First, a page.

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I have following regex which I found from this website:

Bt somewhere the syntax is incorrect and it throws error:

var myDate = /^(0?[1-9]|1[0-2])\/(0?[1-9]|[12][0-9]|3[01])\/(19|20)[0-9]{2};

Just to be clear:

Date can be anything between 01/01/1900 and 31/12/2099 but format should be strictly:

DD/MM/YYYY

I know there are several solutions on web, all similat but somehow it is throwing javascript error.

Probably syntax mistake because just above that i have put email validation which works fine:

var email = /^([A-Za-z0-9_\-\.])+\@([A-Za-z0-9_\-\.])+\.([A-Za-z]{2,4})$/;
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3  
The first one misses a / at the end of the regex. –  Matt Zeunert Jan 23 '13 at 12:43
    
Also, you do not want to override the Date object. –  Amberlamps Jan 23 '13 at 12:44
3  
Are you aware that this regex will match many invalid dates? –  Tim Pietzcker Jan 23 '13 at 12:46
1  
Who is voting those kind of questions up? Seriously, I don´t get it. –  Amberlamps Jan 23 '13 at 12:47
1  
@Amberlamps - maybe those people who have made a slight syntax error in the past and not been able to see it (ie, every dev who has ever lived!). Not all questions have to be majorly cerebral. –  Jamiec Jan 23 '13 at 12:50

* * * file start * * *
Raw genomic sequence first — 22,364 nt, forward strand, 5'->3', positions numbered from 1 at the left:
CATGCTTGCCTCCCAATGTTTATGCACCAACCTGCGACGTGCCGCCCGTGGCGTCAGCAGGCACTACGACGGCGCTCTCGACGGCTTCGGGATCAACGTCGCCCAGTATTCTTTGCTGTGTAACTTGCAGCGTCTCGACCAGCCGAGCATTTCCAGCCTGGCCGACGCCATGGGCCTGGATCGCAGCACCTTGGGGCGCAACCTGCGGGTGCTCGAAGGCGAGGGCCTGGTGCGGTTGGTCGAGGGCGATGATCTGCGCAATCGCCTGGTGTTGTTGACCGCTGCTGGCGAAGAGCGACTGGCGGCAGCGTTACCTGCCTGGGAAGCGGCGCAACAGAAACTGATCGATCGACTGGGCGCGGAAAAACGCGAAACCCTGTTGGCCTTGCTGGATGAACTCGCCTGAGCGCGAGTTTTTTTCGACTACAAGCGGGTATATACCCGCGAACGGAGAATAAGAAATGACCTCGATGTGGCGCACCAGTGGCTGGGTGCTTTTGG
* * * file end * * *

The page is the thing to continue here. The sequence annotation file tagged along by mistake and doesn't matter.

1 Answer 1

up vote 5 down vote accepted

The message from the console says

SyntaxError: unterminated regular expression literal

you're missing a / at the end of the line, so it should be

var myDate = /^(0?[1-9]|1[0-2])\/(0?[1-9]|[12][0-9]|3[01])\/(19|20)[0-9]{2}/;

As pointed out in the comments, you may also have intended to put a $ at the end before the /. This indicates to regex that you should match the end of the string (see your email example later in the OP).

As an aside; validating the general format of a date using regex is valid and worthwhile. Trying to validate it's an actual real, valid (ie, not 30 feb 2012) date using regex is barmy. The regex to be able to do it properly would be pages upon pages long!

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And may be it needs $ before last / –  pstr Jan 23 '13 at 12:47
    
@pstr - maybe, but seeing as the OP didnt include it, im not going to assume it should be there. –  Jamiec Jan 23 '13 at 12:48
    
@Jamiec. You are right. –  user1820973 Jan 23 '13 at 12:51
1  
+1 for your aside. /^\d?\d\/\d?\d\/\d{4}$/ is enough to check the general format, or throw in some grouping parentheses to extract the pieces for a "real" date validation. –  nnnnnn Jan 23 '13 at 12:52

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